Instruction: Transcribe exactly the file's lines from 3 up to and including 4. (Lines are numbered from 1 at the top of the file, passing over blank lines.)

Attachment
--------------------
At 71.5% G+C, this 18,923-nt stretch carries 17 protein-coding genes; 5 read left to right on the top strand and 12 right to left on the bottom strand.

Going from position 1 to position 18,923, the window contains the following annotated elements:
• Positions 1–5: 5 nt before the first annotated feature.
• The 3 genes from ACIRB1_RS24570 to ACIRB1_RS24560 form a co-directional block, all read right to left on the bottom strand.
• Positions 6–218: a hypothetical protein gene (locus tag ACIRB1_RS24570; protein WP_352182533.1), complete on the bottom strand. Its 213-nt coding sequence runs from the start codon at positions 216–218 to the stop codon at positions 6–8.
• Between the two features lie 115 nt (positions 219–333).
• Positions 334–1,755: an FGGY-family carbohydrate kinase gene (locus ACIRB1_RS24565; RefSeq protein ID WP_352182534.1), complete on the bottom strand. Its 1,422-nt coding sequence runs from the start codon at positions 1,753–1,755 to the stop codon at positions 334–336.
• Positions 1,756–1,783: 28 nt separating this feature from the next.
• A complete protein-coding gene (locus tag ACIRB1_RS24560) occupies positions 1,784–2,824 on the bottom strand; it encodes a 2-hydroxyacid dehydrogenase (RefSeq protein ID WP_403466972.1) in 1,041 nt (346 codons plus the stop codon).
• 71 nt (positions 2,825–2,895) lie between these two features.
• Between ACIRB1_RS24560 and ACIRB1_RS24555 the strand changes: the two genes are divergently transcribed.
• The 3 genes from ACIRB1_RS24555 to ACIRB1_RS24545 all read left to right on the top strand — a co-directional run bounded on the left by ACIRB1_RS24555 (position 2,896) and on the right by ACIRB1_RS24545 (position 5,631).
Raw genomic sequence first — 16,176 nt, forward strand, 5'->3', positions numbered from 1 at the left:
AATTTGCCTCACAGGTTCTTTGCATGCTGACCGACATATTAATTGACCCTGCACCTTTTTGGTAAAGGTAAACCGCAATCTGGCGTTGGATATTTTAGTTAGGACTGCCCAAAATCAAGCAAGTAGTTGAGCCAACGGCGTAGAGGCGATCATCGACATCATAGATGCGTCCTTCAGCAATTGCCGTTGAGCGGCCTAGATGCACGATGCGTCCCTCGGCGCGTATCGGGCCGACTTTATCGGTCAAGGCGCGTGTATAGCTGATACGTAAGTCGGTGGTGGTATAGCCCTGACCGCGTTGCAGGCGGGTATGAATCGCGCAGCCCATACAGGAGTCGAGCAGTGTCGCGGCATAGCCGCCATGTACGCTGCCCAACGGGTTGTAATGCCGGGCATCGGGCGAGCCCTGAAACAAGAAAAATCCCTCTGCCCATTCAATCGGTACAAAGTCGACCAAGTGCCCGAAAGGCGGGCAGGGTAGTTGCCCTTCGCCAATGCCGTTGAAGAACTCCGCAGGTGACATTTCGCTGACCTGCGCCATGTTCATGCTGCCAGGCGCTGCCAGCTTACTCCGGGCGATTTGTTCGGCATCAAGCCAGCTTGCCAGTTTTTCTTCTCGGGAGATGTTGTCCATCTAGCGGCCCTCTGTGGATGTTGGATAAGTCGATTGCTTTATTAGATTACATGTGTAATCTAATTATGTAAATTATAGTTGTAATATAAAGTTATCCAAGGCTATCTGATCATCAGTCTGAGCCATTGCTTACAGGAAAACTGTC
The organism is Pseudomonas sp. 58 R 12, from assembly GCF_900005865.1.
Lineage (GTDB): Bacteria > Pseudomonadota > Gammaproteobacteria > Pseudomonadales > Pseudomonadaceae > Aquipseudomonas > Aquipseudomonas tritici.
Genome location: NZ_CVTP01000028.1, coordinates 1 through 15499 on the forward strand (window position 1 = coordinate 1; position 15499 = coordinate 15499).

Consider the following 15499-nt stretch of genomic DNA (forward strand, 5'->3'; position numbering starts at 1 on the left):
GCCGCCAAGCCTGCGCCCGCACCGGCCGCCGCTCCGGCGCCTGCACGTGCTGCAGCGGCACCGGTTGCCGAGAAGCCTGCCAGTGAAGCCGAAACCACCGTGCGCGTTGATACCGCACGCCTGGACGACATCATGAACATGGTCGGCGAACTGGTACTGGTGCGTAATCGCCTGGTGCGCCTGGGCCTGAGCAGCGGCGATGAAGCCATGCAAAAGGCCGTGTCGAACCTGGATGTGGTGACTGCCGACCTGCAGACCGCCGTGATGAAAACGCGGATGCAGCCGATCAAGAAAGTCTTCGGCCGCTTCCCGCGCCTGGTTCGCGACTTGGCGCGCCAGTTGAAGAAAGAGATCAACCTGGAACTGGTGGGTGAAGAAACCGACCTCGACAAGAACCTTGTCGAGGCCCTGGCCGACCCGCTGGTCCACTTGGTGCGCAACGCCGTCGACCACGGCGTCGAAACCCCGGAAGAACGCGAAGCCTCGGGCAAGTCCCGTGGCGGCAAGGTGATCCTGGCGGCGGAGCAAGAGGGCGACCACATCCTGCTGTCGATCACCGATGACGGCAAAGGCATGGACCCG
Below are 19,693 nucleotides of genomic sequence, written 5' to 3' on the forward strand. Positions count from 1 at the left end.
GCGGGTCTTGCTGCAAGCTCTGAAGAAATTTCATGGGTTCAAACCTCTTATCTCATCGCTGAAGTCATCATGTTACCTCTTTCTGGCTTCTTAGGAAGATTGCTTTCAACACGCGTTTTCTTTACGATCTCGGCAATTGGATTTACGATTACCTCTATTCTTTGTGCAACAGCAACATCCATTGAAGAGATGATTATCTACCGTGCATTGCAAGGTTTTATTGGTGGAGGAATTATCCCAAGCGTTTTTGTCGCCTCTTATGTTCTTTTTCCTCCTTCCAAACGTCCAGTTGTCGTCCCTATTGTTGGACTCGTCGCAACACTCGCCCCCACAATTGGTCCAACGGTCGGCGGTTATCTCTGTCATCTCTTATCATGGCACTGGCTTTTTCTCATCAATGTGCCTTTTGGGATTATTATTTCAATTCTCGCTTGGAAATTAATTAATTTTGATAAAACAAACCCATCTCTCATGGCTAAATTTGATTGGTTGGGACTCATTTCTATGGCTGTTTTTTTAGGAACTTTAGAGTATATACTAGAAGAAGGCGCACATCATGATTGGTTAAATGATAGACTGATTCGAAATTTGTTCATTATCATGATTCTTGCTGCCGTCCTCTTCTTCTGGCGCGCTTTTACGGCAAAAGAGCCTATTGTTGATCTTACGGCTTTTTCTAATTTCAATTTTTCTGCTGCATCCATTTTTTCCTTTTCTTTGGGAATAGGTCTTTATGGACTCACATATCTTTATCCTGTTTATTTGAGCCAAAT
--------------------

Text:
• Positions 1–5: 5 nt before the first annotated feature.
• The 3 genes from ACIRB1_RS24570 to ACIRB1_RS24560 form a co-directional block, all read right to left on the bottom strand.